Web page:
State governments just got a wake-up call from the National Association of State Chief Information Officers (NASCIO) to put in place plans for handling cyberattacks right now.
NASCIO issued a “planning guide” to help states deal with a cyber disruption, an event happening frequently these days across the Internet. A major cyberattack can disrupt the business of state government, NASCIO warned.
The key message is that a cyber disruption response strategy and operations need to be addressed now, the report said.
Cyber disruption response planning is essential, the report said: “Ignore at your own peril.”
“The key word is resiliency,” the report added. “Vital systems and services must be built to survive a crisis. States must also continue to develop, mature, and test capabilities for dealing with the aftermath of such events.”
- An urgent call to action for states to develop cyber disruption response plans that include: a governance structure clearly designating who’s in charge in a given event or phase of an event; development of a risk profile for state assets; collaboration among the various agencies that have cyber responsibility; and a communication plan to ensure the right people have the right information as early as possible so they can respond effectively.
- A checklist for states to work with in developing progress toward a cyber disruption response operating discipline.
- A cross-functional process description that can be used as a starting point for states to develop their own unique cross-functional process for orchestrated planning and response at various threat levels.
“This guide is both a practical implementation document and a call to action for states to develop state cyber disruption response plans,” said Darryl Ackley, Cabinet secretary for the New Mexico Department of Information Technology and NASCIO president.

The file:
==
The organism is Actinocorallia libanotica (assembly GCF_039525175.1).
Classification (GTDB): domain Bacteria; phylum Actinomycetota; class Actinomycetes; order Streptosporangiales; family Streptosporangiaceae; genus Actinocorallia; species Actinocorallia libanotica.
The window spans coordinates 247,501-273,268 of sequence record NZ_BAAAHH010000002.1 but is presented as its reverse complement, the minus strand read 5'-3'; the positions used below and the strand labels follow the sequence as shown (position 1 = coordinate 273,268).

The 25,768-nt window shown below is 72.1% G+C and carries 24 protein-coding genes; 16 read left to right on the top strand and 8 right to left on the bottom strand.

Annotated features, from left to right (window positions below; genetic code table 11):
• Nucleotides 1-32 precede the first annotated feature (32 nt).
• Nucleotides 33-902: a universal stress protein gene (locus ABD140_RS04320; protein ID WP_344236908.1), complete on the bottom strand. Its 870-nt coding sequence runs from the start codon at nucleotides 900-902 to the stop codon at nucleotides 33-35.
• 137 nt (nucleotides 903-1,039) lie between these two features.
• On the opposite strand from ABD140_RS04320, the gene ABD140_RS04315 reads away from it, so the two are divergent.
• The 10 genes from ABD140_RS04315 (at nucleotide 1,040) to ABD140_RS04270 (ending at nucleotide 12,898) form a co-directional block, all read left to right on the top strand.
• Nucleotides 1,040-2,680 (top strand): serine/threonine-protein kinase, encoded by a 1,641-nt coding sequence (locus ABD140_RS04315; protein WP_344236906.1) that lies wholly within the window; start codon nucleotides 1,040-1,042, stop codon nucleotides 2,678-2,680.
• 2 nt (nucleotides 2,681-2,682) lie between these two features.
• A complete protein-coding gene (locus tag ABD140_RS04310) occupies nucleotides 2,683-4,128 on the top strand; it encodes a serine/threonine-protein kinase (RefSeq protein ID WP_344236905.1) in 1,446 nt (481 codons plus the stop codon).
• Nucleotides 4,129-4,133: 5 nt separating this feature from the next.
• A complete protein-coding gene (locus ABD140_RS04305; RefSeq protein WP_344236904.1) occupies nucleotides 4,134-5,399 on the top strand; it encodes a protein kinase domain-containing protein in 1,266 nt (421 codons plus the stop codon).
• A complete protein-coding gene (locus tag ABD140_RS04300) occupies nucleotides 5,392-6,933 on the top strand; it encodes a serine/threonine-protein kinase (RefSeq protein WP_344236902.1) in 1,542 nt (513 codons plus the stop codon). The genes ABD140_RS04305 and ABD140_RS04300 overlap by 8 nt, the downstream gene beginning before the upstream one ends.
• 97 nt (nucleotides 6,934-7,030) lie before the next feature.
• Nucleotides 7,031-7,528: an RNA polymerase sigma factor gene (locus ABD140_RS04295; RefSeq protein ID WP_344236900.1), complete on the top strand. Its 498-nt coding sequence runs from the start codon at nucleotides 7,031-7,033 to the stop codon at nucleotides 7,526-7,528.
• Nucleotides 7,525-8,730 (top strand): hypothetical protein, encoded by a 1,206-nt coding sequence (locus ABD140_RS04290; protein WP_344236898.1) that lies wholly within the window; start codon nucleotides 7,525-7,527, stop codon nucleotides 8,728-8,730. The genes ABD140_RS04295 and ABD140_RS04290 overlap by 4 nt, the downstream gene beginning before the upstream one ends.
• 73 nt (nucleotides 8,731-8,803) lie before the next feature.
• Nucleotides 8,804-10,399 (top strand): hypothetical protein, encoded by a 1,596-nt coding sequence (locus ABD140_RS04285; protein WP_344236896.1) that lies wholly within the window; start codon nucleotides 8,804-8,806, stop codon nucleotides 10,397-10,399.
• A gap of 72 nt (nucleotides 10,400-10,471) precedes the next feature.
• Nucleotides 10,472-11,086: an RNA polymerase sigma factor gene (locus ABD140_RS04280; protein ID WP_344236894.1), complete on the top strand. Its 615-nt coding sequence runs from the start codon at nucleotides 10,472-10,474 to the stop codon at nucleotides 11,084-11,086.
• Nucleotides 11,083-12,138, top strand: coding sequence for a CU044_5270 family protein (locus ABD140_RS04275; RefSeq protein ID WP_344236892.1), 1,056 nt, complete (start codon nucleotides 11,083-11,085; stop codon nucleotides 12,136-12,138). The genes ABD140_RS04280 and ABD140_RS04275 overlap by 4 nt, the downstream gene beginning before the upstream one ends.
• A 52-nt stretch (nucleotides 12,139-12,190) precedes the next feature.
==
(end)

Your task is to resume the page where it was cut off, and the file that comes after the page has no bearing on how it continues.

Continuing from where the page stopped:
Some states are already moving ahead to tighten the security hatches around their sites.
“Michigan was an early proponent of cyber disruption response planning and collaboration with key state leaders outside of information technology,” said David Behen, chief information officer for the state of Michigan and co-chair of NASCIO’s Cybersecurity Committee
“One of the many things we are emphasizing in our NASCIO guidance is collaboration and integration,” Behen said,
NASCIO has the support of the U.S. Department of Justice, Bureau of Justice Assistance, to focus on cyber disruption response planning guidance to help states develop an approach that brings together various agencies such as homeland security, law enforcement, emergency management, and the National Guard.
“Cybersecurity is a team sport and these partners bring the necessary capabilities for responding to a major cyber event that could have dire consequences,” said Doug Robinson, NASCIO executive director.
“Those working in this area must understand and appreciate the ultimate effects of a cyber disruption are felt by individuals, families and communities whose lives are changed,” the report said. “Returning to normalcy may never happen, or it may happen after much time and effort.”